August 1st, 2011
Know Your Miranda Rights

Who hasn’t heard about Miranda rights in television, film, or reference to any current news story? It is important to know that anyone detained by police and whose freedom has been curtailed has the right not to incriminate themselves and to know their rights under Amendments V and VI of the Constitution of the United States:

  • You have the right to remain silent.
  • Anything you say may be used against you in court. (As a minor, anything you say may be used against you in the prosecution of a juvenile offense and can also be used against you in a criminal prosecution as an adult if the juvenile court declines, transferx or does not have jurisdiction over your case).
  • You have the right to counsel. If you can not pay, counsel will be provided free of charge if you wish.
  • You have the right to have counsel present during any questioning.
  • You may exercise any of the foregoing rights at any time before or during any questioning, or making any statement.
  • To waive these rights, you must know and understand, and after being informed of them, choose to voluntarily answer questions. If you do not speak English and can tell the officer made arrangements for an interpreter to participate in the case.

Amendment V.
(Ratified December 15, 1791)

No person shall be held to answer for a capital, or otherwise infamous crime, unless on a presentment or indictment of a grand jury, except in cases arising in the land or naval forces, or in the militia, when in actual service in time of war or public danger; nor shall any person be subject for the same offense to be twice put in jeopardy of life or limb; nor shall be compelled in any criminal case to be a witness against himself, nor be deprived of life, liberty, or property, without due process of law; nor shall private property be taken for public use, without just compensation.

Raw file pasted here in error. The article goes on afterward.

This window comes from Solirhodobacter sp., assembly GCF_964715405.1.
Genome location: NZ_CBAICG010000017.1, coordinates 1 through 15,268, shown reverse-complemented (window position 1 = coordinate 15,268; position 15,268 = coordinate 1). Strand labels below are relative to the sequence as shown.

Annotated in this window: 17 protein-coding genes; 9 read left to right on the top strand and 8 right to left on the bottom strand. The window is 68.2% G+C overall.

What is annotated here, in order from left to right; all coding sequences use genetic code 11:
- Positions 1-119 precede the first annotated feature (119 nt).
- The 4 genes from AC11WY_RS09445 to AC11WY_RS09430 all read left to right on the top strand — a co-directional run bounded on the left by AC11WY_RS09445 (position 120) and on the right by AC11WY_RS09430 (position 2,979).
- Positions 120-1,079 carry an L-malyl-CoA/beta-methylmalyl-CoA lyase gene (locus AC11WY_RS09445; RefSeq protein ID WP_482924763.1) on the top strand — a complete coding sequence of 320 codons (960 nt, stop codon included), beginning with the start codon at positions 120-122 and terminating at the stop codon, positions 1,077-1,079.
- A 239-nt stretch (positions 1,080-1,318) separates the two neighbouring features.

Amendment VI.
(Ratified December 15, 1791)

In all criminal prosecutions, the accused shall enjoy the right to a speedy and public trial, by an impartial jury of the state and district wherein the crime shall have been committed, which district shall have been previously ascertained by law, and to be informed of the nature and cause of the accusation; to be confronted with the witnesses against him; to have compulsory process for obtaining witnesses in his favor, and to have the assistance of counsel for his defense.

Expediente Rojo Project (Code Red), is a non-profit organization dedicated to providing the Latino community with information about crime in their communities. Visit Expediente Rojo’s website, follow them on Facebook or on Twitter @Expediente_Rojo.

[Photo By Alex E. Proimos]

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